Posts for category: Foot Health
An ingrown toenail is a common problem involving a toenail growing sideways into the flesh of the toe, It can be very painful, however, there are things that you can do to ease the pain. Led by Dr. Silvers, Dr. Lloyd, and Dr. Witt, Advanced Foot and Ankle Center (offices in Prosper, TX, and McKinney, TX) offers a complete range of podiatric services to help your feet feel better. Don't take another painful step—here's how our podiatrists can help you with your ingrown toenails!
1. Antibiotics. In some cases, an ingrown toenail breaks through the skin and allows bacteria to enter the surrounding tissues next to the nail. Your podiatrist may recommend using oral or topical antibiotics in these cases.
2. Lifting the nail. Your podiatrist may lift the corner of the ingrown toenail by placing a cotton wedge, splint, or waxed dental floss under it. This separates the nail from the skin and helps the nail grow above the skin edge. At home, you will need to replace the material every day.
3. Partial nail removal. For a severe ingrown toenail, your podiatrist may trim or remove the ingrown part of the nail. Before the procedure, your doctor will numb your toe by injecting it with local anesthesia. The procedure helps to prevent the ingrown nail from returning.
4. Complete nail removal. If you have chronic pain or the infection returns, your doctor may recommend more surgery. Complete removal of the toenail is a simple procedure, and like partial removal, the toe will be numbed with local anesthesia. Your podiatrist will then use a laser, chemical, or other method to remove the nail.
Live your life without pain! Call Advanced Foot and Ankle Center at (972) 542-2155 today to schedule a consultation in McKinney or Prosper, TX. Our ingrown toenail treatments will eliminate your pain and help you reclaim your active life!
Dry, cracked heels are not only unsightly, but they can also be a source of pain and embarrassment. When the fissures in your heel become so dry and cracked that they bleed and hurt when you walk, it’s time to seek professional care from your podiatrist. Left untreated, heel fissures can become so deep and painful that they lead to an infection.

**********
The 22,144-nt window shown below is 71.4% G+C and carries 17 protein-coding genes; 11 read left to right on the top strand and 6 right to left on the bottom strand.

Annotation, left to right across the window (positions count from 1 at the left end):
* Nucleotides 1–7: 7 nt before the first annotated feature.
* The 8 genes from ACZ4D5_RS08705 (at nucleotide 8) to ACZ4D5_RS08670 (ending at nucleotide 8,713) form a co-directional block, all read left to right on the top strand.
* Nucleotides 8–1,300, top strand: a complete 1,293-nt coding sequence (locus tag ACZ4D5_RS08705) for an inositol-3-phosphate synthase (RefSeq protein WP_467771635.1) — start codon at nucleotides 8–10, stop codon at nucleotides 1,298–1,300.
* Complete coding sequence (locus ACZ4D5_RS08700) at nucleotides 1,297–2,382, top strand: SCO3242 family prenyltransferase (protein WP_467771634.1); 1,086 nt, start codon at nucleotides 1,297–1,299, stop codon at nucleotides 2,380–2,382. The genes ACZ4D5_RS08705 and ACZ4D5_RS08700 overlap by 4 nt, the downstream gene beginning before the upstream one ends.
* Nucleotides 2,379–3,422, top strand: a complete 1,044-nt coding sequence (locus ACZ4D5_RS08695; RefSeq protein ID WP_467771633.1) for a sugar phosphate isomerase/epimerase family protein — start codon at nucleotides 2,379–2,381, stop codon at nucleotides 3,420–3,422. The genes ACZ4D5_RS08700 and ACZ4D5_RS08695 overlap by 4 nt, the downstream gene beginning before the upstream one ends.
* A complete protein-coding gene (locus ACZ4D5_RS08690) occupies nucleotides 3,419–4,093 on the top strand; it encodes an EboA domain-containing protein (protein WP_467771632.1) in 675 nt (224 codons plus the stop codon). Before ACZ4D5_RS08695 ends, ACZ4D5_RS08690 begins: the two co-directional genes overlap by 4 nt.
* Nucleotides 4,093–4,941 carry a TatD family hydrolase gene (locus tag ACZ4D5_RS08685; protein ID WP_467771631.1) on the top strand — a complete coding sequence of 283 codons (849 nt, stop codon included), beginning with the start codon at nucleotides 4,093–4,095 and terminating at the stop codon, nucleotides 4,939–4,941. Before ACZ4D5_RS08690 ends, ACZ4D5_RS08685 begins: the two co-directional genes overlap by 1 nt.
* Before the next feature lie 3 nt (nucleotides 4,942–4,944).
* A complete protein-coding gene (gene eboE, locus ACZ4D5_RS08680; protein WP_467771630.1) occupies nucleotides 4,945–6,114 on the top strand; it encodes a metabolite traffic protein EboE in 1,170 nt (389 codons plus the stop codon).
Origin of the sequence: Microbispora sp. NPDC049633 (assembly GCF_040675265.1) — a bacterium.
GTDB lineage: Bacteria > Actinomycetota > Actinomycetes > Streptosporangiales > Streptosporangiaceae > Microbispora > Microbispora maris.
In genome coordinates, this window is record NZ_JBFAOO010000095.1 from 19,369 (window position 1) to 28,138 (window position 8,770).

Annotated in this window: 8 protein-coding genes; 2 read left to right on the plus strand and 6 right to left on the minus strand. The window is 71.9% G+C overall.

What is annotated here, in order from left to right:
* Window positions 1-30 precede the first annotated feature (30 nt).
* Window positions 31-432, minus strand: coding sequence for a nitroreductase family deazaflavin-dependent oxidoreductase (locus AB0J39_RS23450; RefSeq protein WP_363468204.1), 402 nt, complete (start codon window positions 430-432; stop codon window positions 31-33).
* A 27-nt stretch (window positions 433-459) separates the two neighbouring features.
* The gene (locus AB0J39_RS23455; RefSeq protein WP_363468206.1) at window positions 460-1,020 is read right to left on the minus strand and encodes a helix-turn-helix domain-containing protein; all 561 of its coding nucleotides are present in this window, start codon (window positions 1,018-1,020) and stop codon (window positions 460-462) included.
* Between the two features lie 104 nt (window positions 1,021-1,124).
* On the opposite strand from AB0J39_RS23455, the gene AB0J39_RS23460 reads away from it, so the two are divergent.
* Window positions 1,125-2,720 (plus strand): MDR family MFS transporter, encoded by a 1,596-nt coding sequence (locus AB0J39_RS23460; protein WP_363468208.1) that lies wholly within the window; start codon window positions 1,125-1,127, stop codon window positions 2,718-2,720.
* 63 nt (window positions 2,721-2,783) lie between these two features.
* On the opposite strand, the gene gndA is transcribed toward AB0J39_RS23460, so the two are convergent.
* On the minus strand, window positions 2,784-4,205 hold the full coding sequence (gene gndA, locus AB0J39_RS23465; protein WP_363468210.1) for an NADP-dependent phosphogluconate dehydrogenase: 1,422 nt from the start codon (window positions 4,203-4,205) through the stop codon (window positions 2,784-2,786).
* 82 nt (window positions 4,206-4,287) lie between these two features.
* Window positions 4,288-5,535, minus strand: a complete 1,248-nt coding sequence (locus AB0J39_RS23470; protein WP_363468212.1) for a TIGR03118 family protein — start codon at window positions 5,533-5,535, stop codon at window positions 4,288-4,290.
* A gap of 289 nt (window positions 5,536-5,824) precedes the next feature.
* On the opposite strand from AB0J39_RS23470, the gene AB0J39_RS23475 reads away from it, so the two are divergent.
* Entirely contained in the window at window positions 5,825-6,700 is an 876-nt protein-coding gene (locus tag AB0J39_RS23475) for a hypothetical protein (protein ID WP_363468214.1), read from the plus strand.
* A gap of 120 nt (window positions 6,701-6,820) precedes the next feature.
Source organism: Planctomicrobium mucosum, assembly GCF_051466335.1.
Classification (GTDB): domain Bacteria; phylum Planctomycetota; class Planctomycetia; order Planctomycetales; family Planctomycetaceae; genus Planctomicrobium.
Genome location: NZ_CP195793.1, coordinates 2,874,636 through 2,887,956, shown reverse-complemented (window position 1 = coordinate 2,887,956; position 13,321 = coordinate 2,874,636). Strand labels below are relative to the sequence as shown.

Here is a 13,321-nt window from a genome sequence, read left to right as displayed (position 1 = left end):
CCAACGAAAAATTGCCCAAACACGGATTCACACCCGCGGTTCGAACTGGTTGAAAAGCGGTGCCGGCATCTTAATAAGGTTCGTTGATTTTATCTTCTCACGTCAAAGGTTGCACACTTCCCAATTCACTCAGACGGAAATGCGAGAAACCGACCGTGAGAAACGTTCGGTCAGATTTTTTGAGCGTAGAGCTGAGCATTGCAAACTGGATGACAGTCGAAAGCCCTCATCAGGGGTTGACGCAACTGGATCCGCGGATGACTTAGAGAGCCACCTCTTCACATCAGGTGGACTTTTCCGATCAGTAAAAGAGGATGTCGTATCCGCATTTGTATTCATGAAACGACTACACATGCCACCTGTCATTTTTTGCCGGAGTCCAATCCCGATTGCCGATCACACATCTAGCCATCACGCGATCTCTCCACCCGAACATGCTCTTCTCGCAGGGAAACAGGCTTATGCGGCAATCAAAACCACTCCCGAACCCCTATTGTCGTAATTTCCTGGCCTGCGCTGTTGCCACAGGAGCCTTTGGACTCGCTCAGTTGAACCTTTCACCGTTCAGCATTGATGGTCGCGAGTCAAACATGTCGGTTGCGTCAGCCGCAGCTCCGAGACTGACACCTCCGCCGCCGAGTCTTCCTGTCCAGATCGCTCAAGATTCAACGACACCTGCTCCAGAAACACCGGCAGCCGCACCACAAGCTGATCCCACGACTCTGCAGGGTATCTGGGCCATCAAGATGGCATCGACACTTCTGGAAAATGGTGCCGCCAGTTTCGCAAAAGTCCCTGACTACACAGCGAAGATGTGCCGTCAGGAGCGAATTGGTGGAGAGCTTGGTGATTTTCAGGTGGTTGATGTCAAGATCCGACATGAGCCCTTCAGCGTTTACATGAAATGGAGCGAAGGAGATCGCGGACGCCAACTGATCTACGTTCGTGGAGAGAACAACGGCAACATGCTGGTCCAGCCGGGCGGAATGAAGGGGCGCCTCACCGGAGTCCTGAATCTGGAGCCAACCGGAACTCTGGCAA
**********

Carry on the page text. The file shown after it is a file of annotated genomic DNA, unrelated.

Cracked heels are most commonly caused by splitting of the skin as a result of severe dryness or thickening of a callus on your heel. Severe cases of dry, cracked heels can occur for numerous reasons, including:
Cold winter weather or dry climates
Scrubbing feet too harshly
Soaking in a hot bath or shower for too long or too frequently
Not moisturizing the feet
Walking barefoot or wearing open-backed sandals or shoes
Prolonged standing at work or home
Chronic skin problems, such as eczema or psoriasis
Here are a few tips for keeping heels from cracking:
Moisturize your feet daily.
Avoid walking barefoot or wearing open-backed shoes.
Opt for mild soaps that won’t dry out your heels.
Increase your water intake to keep your body hydrated.
Limit time in the shower as hot water dries out the skin.
Use a pumice stone or file as directed by your doctor to gently decrease thick calluses.
When to Visit Our Office
Cracked heels may begin as an annoyance or simple cosmetic issue, but they can lead to pain and serious infection if not managed properly. Most cases of dry, cracked heels will get better with a little foot pampering or over-the-counter foot cream.
When your heels are severely cracked or painful and conservative treatments have proven ineffective, visit our office. People with diabetes are at an especially high risk for health problems, and should not wait to have dry feet cared for. Severely cracked heels need moisture to avoid pain, bleeding and infection. A podiatrist can work with you to relieve your cracked heels, and get you back on your feet again.
Although a shin splint is commonly used to describe various pains between the ankle and the knee, it actually refers to a specific inflammatory condition of the tibia -- a condition called medial tibial stress syndrome.
A type of "overuse injury" to the legs, the most common causes of shin splints include excessive running, poor conditioning and over-pronation (flattening of the arch). The result is pain in the front or inside of the lower leg that usually gets worse with a sudden increase in distance or intensity of training. Shin splints are a common problem for many runners and athletes. Muscle weakness, non-supportive shoes and overtraining are also contributing factors.
To prevent shin splints, warm up and stretch muscles before starting any workout activity and choose supportive footwear. Begin workouts gradually and avoid over-training. All of these methods will go a long way in helping to prevent many lower leg problems. Conservative treatment for most shin splint pain includes rest, ice, compression and elevation. Strengthening exercises, anti-inflammatory agents and custom foot orthotics may also be recommended to reduce symptoms.
Shin pain isn't always indicative of a shin splint. Lower leg pain may actually signal a more serious problem, including a stress fracture, partial muscle tear and tendonitis, all of which require special treatment. Always seek the professional care of a podiatrist if:
- You have severe pain in your shin following an injury.
- Your shin is hot and inflamed.
- Swelling in your shin increases.
- Shin pain persists during rest.
Proper diagnosis of the cause of pain is necessary in order to administer the most appropriate treatment. If you suffer from shin pain, visit your podiatrist for an evaluation and proper treatment.